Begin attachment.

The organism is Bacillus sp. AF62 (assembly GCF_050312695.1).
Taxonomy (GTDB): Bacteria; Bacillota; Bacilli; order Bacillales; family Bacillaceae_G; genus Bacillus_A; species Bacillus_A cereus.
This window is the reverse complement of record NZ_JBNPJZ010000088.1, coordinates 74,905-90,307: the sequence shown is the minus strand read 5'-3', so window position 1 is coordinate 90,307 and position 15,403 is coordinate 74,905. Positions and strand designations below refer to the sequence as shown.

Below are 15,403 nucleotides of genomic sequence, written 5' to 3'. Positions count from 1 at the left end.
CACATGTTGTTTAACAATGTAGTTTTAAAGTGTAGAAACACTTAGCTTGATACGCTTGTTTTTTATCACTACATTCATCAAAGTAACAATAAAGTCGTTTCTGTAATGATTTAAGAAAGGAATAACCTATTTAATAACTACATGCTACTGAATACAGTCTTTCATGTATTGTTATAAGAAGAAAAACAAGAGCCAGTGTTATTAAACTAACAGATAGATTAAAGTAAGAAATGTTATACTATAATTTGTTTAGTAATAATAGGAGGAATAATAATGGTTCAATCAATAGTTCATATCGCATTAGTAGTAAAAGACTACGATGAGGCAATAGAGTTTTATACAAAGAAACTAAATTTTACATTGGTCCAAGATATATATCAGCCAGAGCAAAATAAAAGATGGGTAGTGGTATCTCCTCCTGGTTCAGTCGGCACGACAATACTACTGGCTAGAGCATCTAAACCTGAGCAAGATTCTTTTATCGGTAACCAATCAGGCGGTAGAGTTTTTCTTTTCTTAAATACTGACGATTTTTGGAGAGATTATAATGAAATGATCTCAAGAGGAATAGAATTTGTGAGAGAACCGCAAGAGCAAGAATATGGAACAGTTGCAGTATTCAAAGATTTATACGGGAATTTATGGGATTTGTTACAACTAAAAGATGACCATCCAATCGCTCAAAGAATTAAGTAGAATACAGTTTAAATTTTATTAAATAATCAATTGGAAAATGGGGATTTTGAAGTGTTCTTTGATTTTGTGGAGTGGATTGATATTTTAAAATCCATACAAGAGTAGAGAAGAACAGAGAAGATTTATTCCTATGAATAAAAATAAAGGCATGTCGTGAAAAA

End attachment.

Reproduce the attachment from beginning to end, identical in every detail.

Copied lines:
The organism is Bacillus sp. AF62 (assembly GCF_050312695.1).
Taxonomy (GTDB): Bacteria; Bacillota; Bacilli; order Bacillales; family Bacillaceae_G; genus Bacillus_A; species Bacillus_A cereus.
This window is the reverse complement of record NZ_JBNPJZ010000088.1, coordinates 74,905-90,307: the sequence shown is the minus strand read 5'-3', so window position 1 is coordinate 90,307 and position 15,403 is coordinate 74,905. Positions and strand designations below refer to the sequence as shown.

Below are 15,403 nucleotides of genomic sequence, written 5' to 3'. Positions count from 1 at the left end.
CACATGTTGTTTAACAATGTAGTTTTAAAGTGTAGAAACACTTAGCTTGATACGCTTGTTTTTTATCACTACATTCATCAAAGTAACAATAAAGTCGTTTCTGTAATGATTTAAGAAAGGAATAACCTATTTAATAACTACATGCTACTGAATACAGTCTTTCATGTATTGTTATAAGAAGAAAAACAAGAGCCAGTGTTATTAAACTAACAGATAGATTAAAGTAAGAAATGTTATACTATAATTTGTTTAGTAATAATAGGAGGAATAATAATGGTTCAATCAATAGTTCATATCGCATTAGTAGTAAAAGACTACGATGAGGCAATAGAGTTTTATACAAAGAAACTAAATTTTACATTGGTCCAAGATATATATCAGCCAGAGCAAAATAAAAGATGGGTAGTGGTATCTCCTCCTGGTTCAGTCGGCACGACAATACTACTGGCTAGAGCATCTAAACCTGAGCAAGATTCTTTTATCGGTAACCAATCAGGCGGTAGAGTTTTTCTTTTCTTAAATACTGACGATTTTTGGAGAGATTATAATGAAATGATCTCAAGAGGAATAGAATTTGTGAGAGAACCGCAAGAGCAAGAATATGGAACAGTTGCAGTATTCAAAGATTTATACGGGAATTTATGGGATTTGTTACAACTAAAAGATGACCATCCAATCGCTCAAAGAATTAAGTAGAATACAGTTTAAATTTTATTAAATAATCAATTGGAAAATGGGGATTTTGAAGTGTTCTTTGATTTTGTGGAGTGGATTGATATTTTAAAATCCATACAAGAGTAGAGAAGAACAGAGAAGATTTATTCCTATGAATAAAAATAAAGGCATGTCGTGAAAAA